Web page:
Japan’s birth rate is declining - and fast. Could AI be the solution?

Hiromi Sato holds her son, Haruse, as her husband, Kenji Sato, holds a calligraphy with the characters of his son's name and the date he was born during a photo opportunity at their home in Minamisanriku, northeastern Japan, March 3, 2012. Hiromi gave birth to her son at the Ishinomaki Red Cross hospital on March 11, 2011, the same day when the massive 9.0 magnitude earthquake struck off the northeastern coast of Japan. In a fortunate twist of fate, Kenji Sato, a wiry descendant of fishermen in his coastal hometown of Minamisanriku, took time off from work to see his third child, Haruse, born at a hospital in the nearby port city. A year on, the Satos, who all survived the tsunami since their house was built on a hill, are planning a quiet birthday with some cake and ice cream for the child who, his grandmother Kazuko insists, "was born to save us" Picture taken March 3, 2012.  REUTERS/Yuriko Nakao (JAPAN - Tags: DISASTER ANNIVERSARY TPX IMAGES OF THE DAY) - GM1E83611GX01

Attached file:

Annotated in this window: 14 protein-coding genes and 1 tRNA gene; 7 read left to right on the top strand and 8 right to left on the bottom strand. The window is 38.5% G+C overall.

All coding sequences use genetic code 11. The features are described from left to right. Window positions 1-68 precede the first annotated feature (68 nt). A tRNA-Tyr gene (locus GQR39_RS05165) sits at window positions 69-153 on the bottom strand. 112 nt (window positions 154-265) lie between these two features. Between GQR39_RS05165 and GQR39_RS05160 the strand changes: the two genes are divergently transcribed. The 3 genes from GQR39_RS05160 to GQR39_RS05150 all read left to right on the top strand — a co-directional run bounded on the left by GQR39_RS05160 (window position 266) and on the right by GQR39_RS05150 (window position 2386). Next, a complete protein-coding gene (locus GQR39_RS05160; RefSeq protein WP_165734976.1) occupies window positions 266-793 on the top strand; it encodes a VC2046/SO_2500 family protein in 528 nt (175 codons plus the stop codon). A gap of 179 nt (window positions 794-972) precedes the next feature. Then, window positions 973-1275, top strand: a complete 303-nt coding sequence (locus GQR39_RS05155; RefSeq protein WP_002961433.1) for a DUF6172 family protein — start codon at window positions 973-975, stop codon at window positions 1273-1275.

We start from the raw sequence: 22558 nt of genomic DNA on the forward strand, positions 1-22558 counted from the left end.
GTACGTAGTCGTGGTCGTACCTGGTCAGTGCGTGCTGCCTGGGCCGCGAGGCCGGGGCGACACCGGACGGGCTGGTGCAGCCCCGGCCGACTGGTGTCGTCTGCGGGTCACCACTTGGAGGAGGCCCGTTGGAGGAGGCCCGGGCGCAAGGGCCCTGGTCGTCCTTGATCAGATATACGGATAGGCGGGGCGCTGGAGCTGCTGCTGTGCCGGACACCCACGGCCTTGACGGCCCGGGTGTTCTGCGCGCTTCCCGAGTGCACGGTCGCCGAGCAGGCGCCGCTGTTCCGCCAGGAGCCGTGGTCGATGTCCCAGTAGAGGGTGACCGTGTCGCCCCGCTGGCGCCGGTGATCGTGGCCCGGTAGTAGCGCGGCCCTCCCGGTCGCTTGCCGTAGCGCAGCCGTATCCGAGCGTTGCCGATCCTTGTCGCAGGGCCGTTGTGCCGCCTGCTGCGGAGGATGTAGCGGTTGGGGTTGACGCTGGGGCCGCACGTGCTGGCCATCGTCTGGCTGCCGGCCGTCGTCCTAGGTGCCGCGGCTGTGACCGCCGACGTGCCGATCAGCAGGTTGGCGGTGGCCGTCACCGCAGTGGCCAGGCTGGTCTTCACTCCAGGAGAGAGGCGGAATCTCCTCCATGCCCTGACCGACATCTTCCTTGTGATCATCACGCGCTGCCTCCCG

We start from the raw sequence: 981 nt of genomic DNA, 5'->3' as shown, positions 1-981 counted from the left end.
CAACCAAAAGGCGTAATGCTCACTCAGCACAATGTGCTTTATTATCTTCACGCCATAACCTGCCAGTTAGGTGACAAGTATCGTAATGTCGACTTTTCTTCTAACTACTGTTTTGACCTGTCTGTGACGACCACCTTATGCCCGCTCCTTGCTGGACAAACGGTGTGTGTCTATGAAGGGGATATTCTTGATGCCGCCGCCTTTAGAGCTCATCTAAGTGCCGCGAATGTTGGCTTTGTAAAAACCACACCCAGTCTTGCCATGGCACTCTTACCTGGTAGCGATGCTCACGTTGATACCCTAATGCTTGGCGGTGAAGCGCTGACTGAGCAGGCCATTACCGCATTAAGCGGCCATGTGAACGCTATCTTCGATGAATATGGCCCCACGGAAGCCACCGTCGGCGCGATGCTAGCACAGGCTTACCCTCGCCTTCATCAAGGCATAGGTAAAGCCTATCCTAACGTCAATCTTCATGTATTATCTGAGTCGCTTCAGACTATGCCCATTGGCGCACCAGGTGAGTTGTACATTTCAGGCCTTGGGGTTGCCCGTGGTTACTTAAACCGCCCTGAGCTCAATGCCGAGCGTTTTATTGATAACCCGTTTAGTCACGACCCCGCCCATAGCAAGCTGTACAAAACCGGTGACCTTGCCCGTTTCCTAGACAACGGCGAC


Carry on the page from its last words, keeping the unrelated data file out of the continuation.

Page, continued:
Japan's birth rate reached an all time low in 2019, with around 865,000 overall. Image: REUTERS/Yuriko Nakao

Reuters Staff
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A wedding shop display is seen at an official hotel of the Rugby World Cup in Sapporo, Japan September 23, 2019. REUTERS/Edgar Su - RC126502A060
The AI tool will hope to match people based on a number of values and hobbies. Image: REUTERS/Edgar Su
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JapanAgeing and LongevityArtificial Intelligence
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